Artifact Evaluation Criteria

These are the instructions adapted from HSCC 2018. Thanks to Sergiy Bogomolov and Ian Mitchell for sharing the criteria and letting us to reuse them.

Each member of the artifact evaluation committee assigned to review an artifact should judge it based on three criteria — coverage, instructions, and quality— where each criteria is assessed on the following scale:

  1. Significantly exceeds expectations (5)
  2. Exceeds expectations (4)
  3. Meets expectations (3)
  4. Falls below expectations (2)
  5. Missing or significantly falls below expectations (1)

In order to be judged “repeatable” an artifact must “meet expectations” (average score of 3), and must not have any missing elements (no scores of 1). Each artifact is evaluated independently according to the objective criteria. The higher scores (“exceeds” or “significantly exceeds expectations”) in the criteria should be considered aspirational goals, not requirements for acceptance. As CAV accepts a wide range of research results, there is no direct mapping from the score to the decision. The final decision is left to the members of the Artifact Evaluation Committee.


What fraction of the appropriate figures and tables are reproduced by the artifact? Note that some figures and tables should not be included in this calculation; for example, figures generated in a drawing program, or tables listing only parameter values. The focus is on those figures or tables in the paper containing computationally generated or processed experimental evidence to support the claims of the paper.

Note that satisfying this criterion does not require that the corresponding figures or tables be recreated in exactly the same format as appears in the paper, merely that the data underlying those figures or tables be generated in a recognizable format.

A repeatable element is one for which the computation can be rerun by following the instructions in the artifact in a suitably equipped environment. An extensible element is one for which variations of the original computation can be run by modifying elements of the code and/or data. Consequently, necessary conditions for extensibility include that the modifiable elements be identified in the instructions or documentation, and that all source code must be available and/or involve calls to commonly available and trusted software (eg: Windows, Linux, C or Python standard libraries, Matlab, etc.).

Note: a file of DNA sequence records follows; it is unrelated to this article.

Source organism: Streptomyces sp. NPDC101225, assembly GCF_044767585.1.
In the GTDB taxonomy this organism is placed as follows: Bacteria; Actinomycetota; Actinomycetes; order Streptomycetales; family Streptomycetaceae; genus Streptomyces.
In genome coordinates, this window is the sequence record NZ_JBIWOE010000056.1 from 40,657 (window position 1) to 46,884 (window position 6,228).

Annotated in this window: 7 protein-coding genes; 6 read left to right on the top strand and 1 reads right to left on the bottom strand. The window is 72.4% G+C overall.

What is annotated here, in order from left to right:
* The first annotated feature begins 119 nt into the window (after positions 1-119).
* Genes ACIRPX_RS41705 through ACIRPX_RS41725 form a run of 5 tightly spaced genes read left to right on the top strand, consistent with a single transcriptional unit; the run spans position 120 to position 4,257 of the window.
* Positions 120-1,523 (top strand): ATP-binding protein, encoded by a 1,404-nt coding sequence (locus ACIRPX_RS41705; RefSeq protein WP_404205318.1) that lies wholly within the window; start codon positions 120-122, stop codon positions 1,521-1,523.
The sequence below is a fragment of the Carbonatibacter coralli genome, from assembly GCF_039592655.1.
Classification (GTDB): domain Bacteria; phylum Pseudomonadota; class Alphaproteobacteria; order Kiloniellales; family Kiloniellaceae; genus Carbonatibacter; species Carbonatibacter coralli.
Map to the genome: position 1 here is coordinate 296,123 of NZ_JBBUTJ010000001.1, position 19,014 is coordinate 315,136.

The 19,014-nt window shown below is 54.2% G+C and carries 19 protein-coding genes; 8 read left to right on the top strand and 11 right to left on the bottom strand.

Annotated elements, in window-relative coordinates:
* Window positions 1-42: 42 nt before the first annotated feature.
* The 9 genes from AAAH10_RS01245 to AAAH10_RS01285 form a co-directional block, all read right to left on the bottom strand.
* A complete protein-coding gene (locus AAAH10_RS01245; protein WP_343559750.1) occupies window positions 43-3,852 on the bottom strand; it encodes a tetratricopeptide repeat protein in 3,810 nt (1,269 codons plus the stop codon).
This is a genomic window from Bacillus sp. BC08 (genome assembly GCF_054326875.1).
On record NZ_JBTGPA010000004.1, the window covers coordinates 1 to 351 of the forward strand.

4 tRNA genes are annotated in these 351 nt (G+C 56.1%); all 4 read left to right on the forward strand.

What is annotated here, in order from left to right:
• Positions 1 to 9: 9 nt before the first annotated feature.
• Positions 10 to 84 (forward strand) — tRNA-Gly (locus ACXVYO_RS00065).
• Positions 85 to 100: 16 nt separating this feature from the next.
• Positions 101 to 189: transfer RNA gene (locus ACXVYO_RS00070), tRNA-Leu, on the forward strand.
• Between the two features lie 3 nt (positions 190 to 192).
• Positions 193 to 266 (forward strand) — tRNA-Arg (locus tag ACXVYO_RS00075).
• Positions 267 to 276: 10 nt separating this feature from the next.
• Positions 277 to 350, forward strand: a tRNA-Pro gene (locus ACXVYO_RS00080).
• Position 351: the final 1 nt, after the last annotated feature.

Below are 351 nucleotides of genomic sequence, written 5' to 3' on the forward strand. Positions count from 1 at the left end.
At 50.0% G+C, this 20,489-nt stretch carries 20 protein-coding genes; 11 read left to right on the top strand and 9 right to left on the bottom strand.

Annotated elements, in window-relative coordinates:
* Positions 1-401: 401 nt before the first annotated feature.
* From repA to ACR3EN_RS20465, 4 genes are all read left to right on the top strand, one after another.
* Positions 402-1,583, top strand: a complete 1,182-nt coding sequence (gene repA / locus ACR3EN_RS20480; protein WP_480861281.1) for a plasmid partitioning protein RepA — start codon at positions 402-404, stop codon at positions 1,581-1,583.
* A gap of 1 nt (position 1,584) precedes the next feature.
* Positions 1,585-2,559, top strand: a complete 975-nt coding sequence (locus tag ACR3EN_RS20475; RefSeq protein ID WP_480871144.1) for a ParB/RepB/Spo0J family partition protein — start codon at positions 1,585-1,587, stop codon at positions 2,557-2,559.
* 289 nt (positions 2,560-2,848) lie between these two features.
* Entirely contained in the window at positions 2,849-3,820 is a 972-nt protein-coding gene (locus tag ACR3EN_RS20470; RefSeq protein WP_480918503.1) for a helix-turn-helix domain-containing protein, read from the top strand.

The categories for this criterion are:

  • None (missing / 1): There are no repeatable elements. This case automatically applies to papers which do not submit an artifact or papers which contain no computational elements.
  • Some (falls below expectations / 2): There is at least one repeatable element.
  • Most (meets expectations / 3): The majority (at least half) of the elements are repeatable.
  • All repeatable or most extensible (exceeds expectations / 4): All elements are repeatable or most are repeatable and easily modified. Note that if there is only one computational element and it is repeatable, then this score should be awarded.
  • All extensible (significantly exceeds expectations / 5): All elements are repeatable and easily modified.


This criterion is focused on the instructions which will allow another user to recreate the computational results from the paper.

  • None (missing / 1): No instructions were included in the artifact.
  • Rudimentary (falls below expectations / 2): The instructions specify a script or command to run, but little else.
  • Complete (meets expectations / 3): For every computational element that is repeatable, there is a specific instruction which explains how to repeat it. The environment under which the software was originally run is described.